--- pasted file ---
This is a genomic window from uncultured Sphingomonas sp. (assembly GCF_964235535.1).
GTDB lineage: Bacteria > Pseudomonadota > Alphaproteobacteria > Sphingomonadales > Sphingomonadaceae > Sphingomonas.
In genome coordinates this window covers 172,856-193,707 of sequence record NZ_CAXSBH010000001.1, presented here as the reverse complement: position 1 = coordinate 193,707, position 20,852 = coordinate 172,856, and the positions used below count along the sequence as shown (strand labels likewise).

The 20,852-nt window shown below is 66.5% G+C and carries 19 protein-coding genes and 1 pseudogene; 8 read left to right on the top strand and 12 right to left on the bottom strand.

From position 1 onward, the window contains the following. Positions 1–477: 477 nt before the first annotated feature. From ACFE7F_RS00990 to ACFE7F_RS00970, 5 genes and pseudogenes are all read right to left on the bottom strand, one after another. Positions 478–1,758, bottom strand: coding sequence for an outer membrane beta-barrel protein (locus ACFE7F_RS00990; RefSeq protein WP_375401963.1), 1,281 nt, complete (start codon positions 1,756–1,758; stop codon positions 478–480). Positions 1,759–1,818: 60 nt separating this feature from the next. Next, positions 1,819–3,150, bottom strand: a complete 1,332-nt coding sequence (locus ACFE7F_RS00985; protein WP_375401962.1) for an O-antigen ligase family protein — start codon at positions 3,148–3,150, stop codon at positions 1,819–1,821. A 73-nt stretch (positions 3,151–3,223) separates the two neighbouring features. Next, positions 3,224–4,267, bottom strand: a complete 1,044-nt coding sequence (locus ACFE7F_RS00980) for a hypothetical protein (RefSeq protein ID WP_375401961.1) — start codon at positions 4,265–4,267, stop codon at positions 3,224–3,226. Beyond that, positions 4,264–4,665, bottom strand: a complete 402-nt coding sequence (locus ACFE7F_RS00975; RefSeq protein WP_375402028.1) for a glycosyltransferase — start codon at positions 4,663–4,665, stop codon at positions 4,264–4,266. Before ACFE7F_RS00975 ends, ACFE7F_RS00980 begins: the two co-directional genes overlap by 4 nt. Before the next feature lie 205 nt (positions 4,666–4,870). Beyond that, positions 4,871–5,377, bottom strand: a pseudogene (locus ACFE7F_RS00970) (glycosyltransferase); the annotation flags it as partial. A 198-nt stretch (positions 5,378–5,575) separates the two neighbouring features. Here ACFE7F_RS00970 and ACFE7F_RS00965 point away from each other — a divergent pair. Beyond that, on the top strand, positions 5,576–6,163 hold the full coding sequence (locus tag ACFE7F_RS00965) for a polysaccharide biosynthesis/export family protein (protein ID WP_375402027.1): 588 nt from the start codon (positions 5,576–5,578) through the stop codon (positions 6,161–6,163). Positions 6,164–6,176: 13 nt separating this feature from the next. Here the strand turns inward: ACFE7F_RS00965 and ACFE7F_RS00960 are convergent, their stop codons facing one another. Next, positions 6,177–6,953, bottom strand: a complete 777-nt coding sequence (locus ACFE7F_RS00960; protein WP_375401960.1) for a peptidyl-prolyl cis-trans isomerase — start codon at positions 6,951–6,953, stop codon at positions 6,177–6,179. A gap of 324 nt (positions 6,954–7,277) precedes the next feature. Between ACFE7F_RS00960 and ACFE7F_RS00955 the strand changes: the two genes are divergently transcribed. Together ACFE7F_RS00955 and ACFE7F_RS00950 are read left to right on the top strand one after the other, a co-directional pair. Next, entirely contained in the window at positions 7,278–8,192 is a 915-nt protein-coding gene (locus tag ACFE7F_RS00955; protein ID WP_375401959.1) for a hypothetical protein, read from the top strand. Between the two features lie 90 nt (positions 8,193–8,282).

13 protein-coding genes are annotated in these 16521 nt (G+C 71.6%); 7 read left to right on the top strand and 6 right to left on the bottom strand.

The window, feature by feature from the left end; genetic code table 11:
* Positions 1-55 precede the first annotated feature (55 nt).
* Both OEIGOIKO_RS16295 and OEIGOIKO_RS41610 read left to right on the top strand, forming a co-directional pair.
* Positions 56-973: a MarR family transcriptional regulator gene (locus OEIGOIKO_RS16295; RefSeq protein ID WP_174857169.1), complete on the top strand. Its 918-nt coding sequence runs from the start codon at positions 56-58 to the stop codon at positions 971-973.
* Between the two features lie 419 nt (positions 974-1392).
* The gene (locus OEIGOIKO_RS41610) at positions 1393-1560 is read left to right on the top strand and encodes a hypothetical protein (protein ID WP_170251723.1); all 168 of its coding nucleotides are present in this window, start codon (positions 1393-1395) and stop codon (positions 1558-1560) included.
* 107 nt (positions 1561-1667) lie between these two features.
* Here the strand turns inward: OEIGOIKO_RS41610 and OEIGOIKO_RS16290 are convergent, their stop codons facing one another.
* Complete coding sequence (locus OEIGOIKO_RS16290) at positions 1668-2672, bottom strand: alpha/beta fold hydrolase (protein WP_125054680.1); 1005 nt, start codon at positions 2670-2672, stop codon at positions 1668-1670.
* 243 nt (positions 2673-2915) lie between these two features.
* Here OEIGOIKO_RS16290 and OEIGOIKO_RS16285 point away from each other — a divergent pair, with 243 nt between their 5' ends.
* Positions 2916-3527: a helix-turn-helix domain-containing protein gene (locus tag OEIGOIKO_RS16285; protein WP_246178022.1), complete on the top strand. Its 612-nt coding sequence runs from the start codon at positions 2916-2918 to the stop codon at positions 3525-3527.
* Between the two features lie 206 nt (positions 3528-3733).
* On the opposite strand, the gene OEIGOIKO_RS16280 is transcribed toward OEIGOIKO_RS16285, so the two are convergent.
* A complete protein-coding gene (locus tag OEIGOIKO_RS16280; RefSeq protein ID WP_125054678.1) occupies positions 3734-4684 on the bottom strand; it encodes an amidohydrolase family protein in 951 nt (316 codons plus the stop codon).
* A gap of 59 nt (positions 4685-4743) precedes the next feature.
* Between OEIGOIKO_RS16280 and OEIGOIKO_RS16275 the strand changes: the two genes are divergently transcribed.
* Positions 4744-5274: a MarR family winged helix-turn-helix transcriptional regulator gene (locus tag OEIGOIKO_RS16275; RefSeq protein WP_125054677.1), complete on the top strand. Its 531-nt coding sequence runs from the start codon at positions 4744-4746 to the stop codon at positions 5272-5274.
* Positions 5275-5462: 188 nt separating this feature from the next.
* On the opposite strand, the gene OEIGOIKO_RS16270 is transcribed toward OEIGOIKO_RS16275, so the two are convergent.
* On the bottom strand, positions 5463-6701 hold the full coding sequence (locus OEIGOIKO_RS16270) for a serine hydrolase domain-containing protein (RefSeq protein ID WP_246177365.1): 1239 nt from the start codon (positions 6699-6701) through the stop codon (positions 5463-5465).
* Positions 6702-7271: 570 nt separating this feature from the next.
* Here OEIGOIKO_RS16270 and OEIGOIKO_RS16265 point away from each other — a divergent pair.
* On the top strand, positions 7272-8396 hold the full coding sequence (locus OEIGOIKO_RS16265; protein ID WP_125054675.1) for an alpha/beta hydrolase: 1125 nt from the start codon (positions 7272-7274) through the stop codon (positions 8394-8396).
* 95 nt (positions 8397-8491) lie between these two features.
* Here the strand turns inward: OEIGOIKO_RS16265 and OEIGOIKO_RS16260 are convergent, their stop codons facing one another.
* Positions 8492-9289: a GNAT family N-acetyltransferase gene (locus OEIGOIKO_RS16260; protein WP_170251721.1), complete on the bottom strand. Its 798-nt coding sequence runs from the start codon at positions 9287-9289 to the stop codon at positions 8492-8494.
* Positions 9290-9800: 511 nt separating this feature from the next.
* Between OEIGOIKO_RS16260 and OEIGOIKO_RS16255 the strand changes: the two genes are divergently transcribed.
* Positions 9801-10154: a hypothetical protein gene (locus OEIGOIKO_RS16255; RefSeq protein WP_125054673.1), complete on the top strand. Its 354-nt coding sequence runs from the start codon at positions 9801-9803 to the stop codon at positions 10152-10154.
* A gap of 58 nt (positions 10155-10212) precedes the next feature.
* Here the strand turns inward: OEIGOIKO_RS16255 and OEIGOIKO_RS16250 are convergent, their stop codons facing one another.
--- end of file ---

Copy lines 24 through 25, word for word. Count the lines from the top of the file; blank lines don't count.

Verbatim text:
* Positions 4744-5274: a MarR family winged helix-turn-helix transcriptional regulator gene (locus tag OEIGOIKO_RS16275; RefSeq protein WP_125054677.1), complete on the top strand. Its 531-nt coding sequence runs from the start codon at positions 4744-4746 to the stop codon at positions 5272-5274.
* Positions 5275-5462: 188 nt separating this feature from the next.